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4 THW Aluminum Wire Sufficient Enough For Detached Garage Upgrade?

4 THW Aluminum Wire Sufficient Enough For Detached Garage Upgrade?

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  #1  
Old 12-03-15, 01:01 PM
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4 THW Aluminum Wire Sufficient Enough For Detached Garage Upgrade?

Im looking to run a little better wire out to my garage, currently the garage is fed via knob and tube in the air to the garage. Other then the lights dimming when my compressor turns on everything has seemed fine until I picked up a new table saw. Even though it does power the saw, I know I'm overloading the feed wire.
The house has a 100a panel with a few opened slots still, I was recently given a large roll of wire that has printed on it Cadillac 4 THW Aluminum and was wondering if this would be suitable to run from my main panel to a sub panel in the garage. If so I would want 3 wires to the sub panel, and add an additional ground rod outside the building as well? I don't have much need for 240v in the garage so I am more or less concerned with upgrading the 120v to the point where I know I am safe with standard power tools and lights and not worry about overloading.
But since I have this huge roll of wire, how many wires would I need to pull for a 120v240v sub panel? My garage is only about 25ft from the house and from the panel to the garage would probably be about 50ft, also is this wire suitable for direct burial?
Thanks in advance
 
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  #2  
Old 12-03-15, 01:18 PM
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Are you sure it isn't THHW? What gauge is it?

Best to runs four wires and install a 240 volt panel since you have the wire. Even if you did it 120 volt subpanels are special purpose not commonly available so you would end up using a 240 panel.

You could use four wire to run a multiwire circuit that would give you two 120 volt circuits no subpanel needed.

The wire would have to be in conduit. However with out knowing the gauge details can't be provided. Maybe it is #4 but what you wrote isn't enough to be sure. The name Cadillac as wire comes up blank on search. If it is THW it may be older wire.
 

Last edited by ray2047; 12-03-15 at 01:34 PM.
  #3  
Old 12-03-15, 01:27 PM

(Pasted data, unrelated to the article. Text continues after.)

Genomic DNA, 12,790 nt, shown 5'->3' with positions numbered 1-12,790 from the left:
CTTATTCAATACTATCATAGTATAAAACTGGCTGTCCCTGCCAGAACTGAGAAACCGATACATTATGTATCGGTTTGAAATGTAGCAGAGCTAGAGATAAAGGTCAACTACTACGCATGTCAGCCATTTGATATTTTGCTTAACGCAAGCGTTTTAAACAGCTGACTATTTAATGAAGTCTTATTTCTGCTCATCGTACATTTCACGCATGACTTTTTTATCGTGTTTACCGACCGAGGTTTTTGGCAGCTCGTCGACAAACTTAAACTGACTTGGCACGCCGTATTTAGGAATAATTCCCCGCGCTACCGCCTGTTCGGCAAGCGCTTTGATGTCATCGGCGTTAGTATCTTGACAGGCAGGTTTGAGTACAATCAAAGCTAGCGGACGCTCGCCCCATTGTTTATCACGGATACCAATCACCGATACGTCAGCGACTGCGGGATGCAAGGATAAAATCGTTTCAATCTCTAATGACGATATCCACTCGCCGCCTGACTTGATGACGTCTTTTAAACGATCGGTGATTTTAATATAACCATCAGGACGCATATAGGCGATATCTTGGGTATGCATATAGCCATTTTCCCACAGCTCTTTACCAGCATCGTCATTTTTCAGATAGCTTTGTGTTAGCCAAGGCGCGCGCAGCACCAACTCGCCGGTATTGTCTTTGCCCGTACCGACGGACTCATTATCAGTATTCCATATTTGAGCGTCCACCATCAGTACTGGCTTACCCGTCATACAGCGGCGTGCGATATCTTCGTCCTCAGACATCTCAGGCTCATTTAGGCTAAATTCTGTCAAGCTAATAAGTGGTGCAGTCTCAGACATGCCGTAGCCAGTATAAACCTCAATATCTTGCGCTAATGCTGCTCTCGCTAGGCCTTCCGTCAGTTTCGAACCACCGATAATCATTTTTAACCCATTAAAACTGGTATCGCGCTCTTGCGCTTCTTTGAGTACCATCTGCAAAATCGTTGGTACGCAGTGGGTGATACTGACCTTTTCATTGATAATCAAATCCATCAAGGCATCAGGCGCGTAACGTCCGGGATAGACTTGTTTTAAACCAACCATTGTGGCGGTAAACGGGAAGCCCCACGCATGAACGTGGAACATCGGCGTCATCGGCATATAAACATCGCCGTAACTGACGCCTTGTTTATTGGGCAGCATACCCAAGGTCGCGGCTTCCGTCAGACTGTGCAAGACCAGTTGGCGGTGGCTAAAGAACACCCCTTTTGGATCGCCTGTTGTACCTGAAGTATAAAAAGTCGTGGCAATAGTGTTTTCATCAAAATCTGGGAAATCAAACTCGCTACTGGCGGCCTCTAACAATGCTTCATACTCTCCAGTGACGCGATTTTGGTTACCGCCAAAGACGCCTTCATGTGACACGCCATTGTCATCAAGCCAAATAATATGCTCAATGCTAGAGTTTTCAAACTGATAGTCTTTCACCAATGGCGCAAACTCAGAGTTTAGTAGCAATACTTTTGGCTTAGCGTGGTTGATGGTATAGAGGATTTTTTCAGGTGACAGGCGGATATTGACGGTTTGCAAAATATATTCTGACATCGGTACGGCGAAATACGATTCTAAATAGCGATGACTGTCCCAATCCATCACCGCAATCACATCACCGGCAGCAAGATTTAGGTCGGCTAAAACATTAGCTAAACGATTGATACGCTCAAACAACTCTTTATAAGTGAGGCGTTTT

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The wire needs to be in a continuous conduit between panels. Where buried, the conduit needs to be at 18" depth. The conduit should be at least 1-1/4" trade size. The wire can supply up to 70A, although 60A is a more common panel size.

If you are going to the trouble of installing a panel, why not pull 4 conductors and have a standard 240/120 panel?
 
  #4  
Old 12-03-15, 01:39 PM
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Well at first when my friend said he had a role of wire I could have I thought Yay I can upgrade my 120v in the garage but now that I am seeing the amount of wire there really is yes I would be running a 120/240 panel.

The wire appears to be 6g about I will grab a pic or two of it, and also says 600v on it as well.
Give me a few minutes I will get a picture.
 
  #5  
Old 12-03-15, 01:49 PM
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Had to tell from the photo but it says THW

 
  #6  
Old 12-03-15, 01:56 PM
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I think I posted pictures correctly. I got a message saying my post needed to be approved.
 
  #7  
Old 12-03-15, 02:05 PM
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Yeah that's 4 gauge aluminum THW. It'll be tricky to roll out without being on a spool, so take your time with that. Kinks or twists will make the conduit pull impossible. When you make the pull, the neutral must be taped white at both ends and the ground must be taped green.
 
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Old 12-03-15, 02:16 PM
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I think I posted pictures correctly. I got a message saying my post needed to be approved.
Post approved.... .
 
  #9  
Old 12-03-15, 02:27 PM
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Awesome and what size breaker should I use in the main panel?
 
  #10  
Old 12-03-15, 02:58 PM
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what size breaker should I use in the main panel?
It is good for up to 65 amps so a 50 or 60 amp breaker would be fine.

For your subpanel I'd suggest a 100 amp 12 space main breaker panel kit. The main breaker will serve as your disconnect. They are about the cheapest way to go and even include some branch circuit breakers. Usually they do not include a ground bar so you will need to buy one. You also need a "x8' ground rod at the garage. Just remember this when connecting the ground rod if you use the aluminum:
250.64 (A) Aluminum or Copper-Clad Aluminum Conductors.
Bare aluminum or copper-clad aluminum grounding conductors
shall not be used where in direct contact with masonry
or the earth or where subject to corrosive conditions.
Where used outside, aluminum or copper-clad aluminum
grounding conductors shall not be terminated within 450 mm
(18 in.) of the earth
Better to go to #6 copper.
 
  #11  
Old 12-03-15, 05:28 PM
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Thanks for all the info guys. Yes as you can see in the pictures I also got a bunch of other wire as well so I will use copper for my ground rod.
 
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